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Thursday, 23 April 2020

Day 39 of self-isolation - Time for some rays of light

Time for some rays of light.

We all remember the desperate situation in Spain and Italy a month ago. I watched some of the harrowing videos shot by exhausted doctors, begging other countries to avoid the mistakes they made in not locking down soon enough.

So let's do a retrospective.

This is the graph of known cases; remember that testing isn't done of the whole population, or even of everyone showing symptoms. But it does show the pressure on the healthcare system.

This peaked on March 26th after an exponential growth - four weeks ago, and you can see from the graph how new cases have fallen.

A week or so later, the daily death rate peaked at 961, and is now down to less than half that. So, still a horrible pile of corpses, but things aren't as dreadful as they were.

The same picture can be seen in Italy.



This peaked on March 21 after an exponential growth, and you can see the decline thereafter.

Deaths also peaked a week after the cases peak at 919, and again is now down to less than half that number - and still falling.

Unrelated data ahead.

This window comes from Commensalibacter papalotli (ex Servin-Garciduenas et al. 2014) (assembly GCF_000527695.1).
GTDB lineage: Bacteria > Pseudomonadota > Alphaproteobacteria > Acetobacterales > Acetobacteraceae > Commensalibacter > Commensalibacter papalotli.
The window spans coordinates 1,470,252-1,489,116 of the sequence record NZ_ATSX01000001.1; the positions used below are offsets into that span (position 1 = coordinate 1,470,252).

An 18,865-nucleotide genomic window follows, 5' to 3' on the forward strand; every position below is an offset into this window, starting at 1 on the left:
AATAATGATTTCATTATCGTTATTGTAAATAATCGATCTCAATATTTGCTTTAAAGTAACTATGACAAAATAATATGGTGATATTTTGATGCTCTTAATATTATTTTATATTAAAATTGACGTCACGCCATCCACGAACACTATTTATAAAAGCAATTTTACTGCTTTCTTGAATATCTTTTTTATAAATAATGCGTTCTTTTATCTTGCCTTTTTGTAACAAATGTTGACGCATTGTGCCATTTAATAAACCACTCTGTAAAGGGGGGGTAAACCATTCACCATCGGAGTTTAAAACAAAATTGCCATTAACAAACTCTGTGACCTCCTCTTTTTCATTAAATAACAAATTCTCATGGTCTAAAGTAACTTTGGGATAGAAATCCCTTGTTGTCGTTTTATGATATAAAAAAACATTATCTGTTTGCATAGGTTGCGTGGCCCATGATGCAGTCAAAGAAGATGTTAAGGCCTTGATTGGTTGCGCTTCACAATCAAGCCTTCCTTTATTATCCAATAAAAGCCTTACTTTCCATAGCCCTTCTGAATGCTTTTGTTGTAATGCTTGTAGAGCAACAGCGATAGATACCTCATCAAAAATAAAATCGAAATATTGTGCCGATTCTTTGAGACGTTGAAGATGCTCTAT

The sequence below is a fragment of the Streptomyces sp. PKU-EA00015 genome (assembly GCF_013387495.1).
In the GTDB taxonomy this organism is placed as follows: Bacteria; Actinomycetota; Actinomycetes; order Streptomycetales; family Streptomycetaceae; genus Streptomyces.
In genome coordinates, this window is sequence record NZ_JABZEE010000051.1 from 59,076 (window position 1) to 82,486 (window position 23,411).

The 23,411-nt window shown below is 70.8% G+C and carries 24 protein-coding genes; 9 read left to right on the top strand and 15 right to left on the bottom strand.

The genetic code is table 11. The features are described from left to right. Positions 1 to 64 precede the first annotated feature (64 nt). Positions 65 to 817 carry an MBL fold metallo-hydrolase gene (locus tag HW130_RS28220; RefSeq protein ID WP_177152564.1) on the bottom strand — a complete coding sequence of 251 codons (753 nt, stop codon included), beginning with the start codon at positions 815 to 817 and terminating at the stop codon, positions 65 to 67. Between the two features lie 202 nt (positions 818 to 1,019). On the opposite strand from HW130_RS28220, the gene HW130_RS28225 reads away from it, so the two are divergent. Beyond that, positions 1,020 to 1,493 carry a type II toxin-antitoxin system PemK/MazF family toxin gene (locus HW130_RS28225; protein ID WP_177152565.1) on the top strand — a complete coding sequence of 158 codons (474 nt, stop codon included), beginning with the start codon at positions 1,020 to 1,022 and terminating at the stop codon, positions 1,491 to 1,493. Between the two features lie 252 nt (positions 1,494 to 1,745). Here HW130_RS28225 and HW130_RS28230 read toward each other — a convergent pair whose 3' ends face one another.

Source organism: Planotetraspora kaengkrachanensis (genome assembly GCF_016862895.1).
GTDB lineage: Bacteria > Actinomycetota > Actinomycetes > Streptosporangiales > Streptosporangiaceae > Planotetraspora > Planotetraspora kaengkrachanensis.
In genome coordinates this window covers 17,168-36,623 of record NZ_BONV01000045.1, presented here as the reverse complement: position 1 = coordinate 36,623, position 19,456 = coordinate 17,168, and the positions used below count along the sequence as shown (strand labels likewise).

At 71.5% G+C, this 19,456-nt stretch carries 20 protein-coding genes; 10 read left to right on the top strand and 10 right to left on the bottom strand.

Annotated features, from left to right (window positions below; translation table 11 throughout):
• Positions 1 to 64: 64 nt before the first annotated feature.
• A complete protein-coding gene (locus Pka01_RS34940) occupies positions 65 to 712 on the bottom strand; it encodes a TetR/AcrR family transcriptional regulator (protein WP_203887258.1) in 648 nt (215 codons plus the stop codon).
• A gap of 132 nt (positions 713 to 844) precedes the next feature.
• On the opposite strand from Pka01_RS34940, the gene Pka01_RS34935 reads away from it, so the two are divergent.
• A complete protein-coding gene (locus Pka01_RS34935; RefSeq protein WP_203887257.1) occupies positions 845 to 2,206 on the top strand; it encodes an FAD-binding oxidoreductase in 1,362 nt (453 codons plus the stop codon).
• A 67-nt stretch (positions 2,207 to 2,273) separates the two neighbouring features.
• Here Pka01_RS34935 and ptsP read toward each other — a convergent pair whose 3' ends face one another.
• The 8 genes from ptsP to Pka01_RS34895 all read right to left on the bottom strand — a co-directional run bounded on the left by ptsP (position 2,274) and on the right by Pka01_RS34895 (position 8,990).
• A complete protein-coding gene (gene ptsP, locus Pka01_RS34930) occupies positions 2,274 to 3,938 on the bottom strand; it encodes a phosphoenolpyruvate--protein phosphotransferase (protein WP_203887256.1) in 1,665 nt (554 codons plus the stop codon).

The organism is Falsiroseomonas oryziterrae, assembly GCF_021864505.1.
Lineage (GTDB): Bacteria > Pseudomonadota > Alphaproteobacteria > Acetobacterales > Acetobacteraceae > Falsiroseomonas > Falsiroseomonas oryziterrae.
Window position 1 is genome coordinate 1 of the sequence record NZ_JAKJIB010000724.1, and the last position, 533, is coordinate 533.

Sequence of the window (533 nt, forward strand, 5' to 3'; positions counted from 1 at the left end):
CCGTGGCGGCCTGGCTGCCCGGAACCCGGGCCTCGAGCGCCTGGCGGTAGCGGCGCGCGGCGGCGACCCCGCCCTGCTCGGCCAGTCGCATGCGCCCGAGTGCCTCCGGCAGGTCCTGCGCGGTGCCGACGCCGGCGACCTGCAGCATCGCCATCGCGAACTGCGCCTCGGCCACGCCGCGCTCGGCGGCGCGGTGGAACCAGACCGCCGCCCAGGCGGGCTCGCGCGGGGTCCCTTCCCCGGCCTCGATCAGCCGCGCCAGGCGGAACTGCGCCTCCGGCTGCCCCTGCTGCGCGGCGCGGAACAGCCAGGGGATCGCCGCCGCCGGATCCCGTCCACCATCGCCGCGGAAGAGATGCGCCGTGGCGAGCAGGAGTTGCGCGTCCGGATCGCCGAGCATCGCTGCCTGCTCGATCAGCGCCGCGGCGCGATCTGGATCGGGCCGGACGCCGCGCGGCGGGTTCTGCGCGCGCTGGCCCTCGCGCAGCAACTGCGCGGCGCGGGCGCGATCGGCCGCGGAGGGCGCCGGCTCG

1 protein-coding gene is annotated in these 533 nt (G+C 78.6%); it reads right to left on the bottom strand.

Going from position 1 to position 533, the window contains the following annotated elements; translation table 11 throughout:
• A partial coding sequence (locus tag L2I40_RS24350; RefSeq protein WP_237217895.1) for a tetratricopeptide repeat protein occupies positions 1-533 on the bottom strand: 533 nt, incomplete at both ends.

And now the UK
As you can see, the UK peaked somewhat later than Italy or Spain, and the lock down came later. I can't see a decline in the number of cases yet. But that will come as the lock down continues.

And although deaths haven't gone above the 980 of April 10, there isn't a clear decline yet a was the case in Spain and Italy.

The UK is a week or two behind Spain and Italy, and the picture of the situation in Spain and Italy, is how we can hope it will go in the UK.

In the USA, new cases is on a plateau. It has started to improve in New York and adjacent states, but that is balanaced by the increases in other states.


The situation in the USA is similar to the UK, except that deaths might still be on an up trend; the biggest figure (so far) was  2804, on April 21. So we can't really be optimistic yet that the numbers have flattened, let alone started to decline.


So the picture we see is that Italy and Spain were the first Western countries to be hit by the virus, growth in infections was exponential, and after about a week or so, deaths were also. But then the lock down started to take effect - the virus can't infect new victims if we stay apart. And so new cases started to come down, followed a week or so later by new deaths.

The UK and the USA are likely to follow a similar path, but delayed by a couple of weeks, because the virus got widespread in those countries a week or two later.

However. If we stick to our guns, and care about our fellow citizens, the numbers infected and killed will start to decline.

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